At bantamweight, Marina Kumagai (3-4-0) notched her third straight win by outpointing Chieko Hosoya (1-1-0). Kumagai landed early jabs and reversed a clinch against the cage, where she landed knees to Hosoya’s body. Eventually, Hosoya tripped Kumagai to the mat and she held her down in the final minute. Kumagai scored with more jabs in round two and fought off a takedown attempt with a knee to Hosoya’s head. Hosoya still took her down and passed to side control. Kumagai scrambled out from the bottom and stood up, and she crucially reversed a final takedown attempt from Hosoya that allowed Kumagai to finish the round on top while landing punches. Judges Nagase and Fukuda both scored the fight 20-18, while judge Hashimoto had it even at 19-19 and awarded his Must Decision to Kumagai for a competitive Unanimous Decision win.

Yurina Horiguchi (2-3-0) made quick work of Sayaka “Juicy” Hishinuma (0-3-0) in their bantamweight contest. Horiguchi countered a takedown attempt from Hishinuma with a standing kumura, which caused Hishinuma to lose her balance and fall. Horiguchi cranked on the kimura and referee Naoya Uematsu waved off the fight at the 1:05 mark, giving Horiguchi a quick technical submission win.

Opening up the professional portion of the card, Hitomi Taniyama (1-0-0) finished Mana Akagi (0-1-0) with a first-round rear-naked choke in their 54kg matchup. Akagi used a kesa-gatame throw to get Taniyama down early on, but Taniyama worked back to her feet and secured a takedown into back control. She punched the sides of Akagi’s head and locked on a rear-naked choke. Akagi tried unsuccessfully to roll and escape, but she could not do so and referee Tatsuro Nagase. The official time of the technical submission stoppage came at the 3:40 mark of round one.

Yuka Okutomi used her superior ground control to take a clear Unanimous Decision victory over Haruka “Boss” Suzuki in their amateur flyweight bout. Okutomi landed punches to the body and threatened with a keylock in round one, then mounted Suzuki and attempted an armbar and an omoplata in round two. Scores were 20-18 across the board for Okutomi.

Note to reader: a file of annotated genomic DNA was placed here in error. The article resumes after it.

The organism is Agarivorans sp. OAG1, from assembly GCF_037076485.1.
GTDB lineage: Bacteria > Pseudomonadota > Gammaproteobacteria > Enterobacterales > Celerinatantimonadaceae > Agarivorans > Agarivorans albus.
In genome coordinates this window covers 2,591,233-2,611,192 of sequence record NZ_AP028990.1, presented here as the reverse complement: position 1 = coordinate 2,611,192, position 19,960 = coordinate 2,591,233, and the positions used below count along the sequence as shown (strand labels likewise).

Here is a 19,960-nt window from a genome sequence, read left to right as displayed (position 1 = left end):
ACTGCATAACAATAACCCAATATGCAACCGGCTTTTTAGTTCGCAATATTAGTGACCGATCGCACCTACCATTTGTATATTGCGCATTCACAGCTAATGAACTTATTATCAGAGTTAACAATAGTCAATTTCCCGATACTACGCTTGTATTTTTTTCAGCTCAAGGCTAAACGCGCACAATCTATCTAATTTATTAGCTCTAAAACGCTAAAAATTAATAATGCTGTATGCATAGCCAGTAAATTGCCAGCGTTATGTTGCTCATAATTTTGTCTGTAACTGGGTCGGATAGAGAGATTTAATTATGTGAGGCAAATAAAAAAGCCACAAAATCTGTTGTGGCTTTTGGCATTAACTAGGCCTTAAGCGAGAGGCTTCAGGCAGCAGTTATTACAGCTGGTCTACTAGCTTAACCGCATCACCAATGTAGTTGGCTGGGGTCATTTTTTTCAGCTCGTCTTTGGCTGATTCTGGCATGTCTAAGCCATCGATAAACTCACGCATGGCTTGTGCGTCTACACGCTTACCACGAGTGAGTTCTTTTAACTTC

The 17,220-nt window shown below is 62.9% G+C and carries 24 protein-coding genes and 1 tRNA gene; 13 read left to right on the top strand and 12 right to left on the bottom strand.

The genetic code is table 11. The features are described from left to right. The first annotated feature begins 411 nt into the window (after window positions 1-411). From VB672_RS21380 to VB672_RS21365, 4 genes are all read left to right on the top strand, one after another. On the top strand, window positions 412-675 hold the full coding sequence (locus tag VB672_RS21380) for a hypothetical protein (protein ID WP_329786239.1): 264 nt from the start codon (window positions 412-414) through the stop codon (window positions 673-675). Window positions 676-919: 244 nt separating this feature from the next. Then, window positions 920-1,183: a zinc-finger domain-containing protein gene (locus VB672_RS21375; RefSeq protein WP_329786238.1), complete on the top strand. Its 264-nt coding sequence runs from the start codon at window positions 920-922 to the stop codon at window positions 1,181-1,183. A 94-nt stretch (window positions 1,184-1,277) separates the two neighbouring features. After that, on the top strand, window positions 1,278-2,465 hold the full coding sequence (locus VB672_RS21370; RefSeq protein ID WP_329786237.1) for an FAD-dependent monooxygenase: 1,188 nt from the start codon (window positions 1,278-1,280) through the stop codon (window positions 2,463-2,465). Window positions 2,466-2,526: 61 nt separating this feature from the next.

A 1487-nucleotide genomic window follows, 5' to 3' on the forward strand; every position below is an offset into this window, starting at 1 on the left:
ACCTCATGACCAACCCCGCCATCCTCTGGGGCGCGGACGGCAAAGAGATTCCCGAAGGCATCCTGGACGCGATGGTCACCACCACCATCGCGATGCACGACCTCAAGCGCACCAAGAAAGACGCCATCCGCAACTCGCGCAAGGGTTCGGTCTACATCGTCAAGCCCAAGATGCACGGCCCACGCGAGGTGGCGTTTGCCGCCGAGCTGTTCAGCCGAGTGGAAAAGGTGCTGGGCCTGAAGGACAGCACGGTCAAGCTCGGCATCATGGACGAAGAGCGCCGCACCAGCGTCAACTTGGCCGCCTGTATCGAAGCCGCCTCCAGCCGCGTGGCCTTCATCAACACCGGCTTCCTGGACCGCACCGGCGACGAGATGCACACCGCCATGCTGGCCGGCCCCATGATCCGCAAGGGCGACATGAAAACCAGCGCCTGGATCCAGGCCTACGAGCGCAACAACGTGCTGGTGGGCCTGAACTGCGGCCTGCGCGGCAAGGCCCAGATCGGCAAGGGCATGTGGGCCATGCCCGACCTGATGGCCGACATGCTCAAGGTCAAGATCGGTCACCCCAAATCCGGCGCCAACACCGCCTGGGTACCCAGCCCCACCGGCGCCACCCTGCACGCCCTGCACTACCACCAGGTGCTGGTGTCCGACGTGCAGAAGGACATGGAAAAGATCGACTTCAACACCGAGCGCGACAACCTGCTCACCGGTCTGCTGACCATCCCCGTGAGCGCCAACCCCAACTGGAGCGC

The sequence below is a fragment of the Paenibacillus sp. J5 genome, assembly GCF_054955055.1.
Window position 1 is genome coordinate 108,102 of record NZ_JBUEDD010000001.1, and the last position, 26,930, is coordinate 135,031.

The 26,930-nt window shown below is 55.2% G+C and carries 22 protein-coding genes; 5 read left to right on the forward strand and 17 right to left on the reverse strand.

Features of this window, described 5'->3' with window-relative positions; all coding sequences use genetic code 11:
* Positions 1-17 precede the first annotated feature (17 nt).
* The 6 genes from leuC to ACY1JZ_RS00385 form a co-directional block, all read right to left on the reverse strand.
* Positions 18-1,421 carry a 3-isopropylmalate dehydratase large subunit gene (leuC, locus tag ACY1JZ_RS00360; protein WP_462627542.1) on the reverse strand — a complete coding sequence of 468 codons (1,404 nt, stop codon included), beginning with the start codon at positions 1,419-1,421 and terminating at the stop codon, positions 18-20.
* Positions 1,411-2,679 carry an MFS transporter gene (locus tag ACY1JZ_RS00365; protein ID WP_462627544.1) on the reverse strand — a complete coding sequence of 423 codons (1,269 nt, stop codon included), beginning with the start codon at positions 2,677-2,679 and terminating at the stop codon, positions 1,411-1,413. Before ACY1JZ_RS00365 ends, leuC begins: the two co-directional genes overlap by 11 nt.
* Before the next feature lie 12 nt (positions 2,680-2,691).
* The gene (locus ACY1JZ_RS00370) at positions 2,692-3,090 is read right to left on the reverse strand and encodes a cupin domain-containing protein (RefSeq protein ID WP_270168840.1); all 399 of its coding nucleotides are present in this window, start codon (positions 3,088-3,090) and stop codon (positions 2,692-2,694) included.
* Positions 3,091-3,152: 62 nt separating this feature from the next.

In the first amateur bout on the card, Miyu Tsunoda defeated Karin Horii at strawweight. Horii pursued takedowns throughout the two-round fight, but she was never able to get Tsunoda down and Tsunoda held an edge in the striking with leg kicks and punches to the body during prolonged clinches. Those strikes proved to make a difference, as Tsunoda won a Unanimous Decision with scores of 20-18 thrice.


“I can see our young talent’s improvements,” Deep boss Shigeru Saeki noted following the event. “[Machi] Fukuda and [Arisa] Matsuda have talent, and Matsuda is a former pro baseball player. In the main event, [Yoko] Higashi got a finish, but Diamond Rose is one class lower and so I must consider that, too. [Moeri] Suda showed good grappling against [Miki] Motono and she knew her positions well.

“Si Woo Park vs Seika Izawa is on New Year’s Eve, so Deep Jewels is taking over in Rizin,” Saeki added. “Next year depends on Izawa, Park, [Saori] Oshima and Rizin talent. I want to send more new talent to Rizin. Last year, Izawa and Park weren’t big names yet, but now they are. Next year, Deep Jewels begins in February and we plan for four Deep Jewels events. Japanese fighters will also have a chance to compete internationally since travel restrictions are no longer so strict.”

Full play-by-play for the Deep Jewels 39 card can be found here.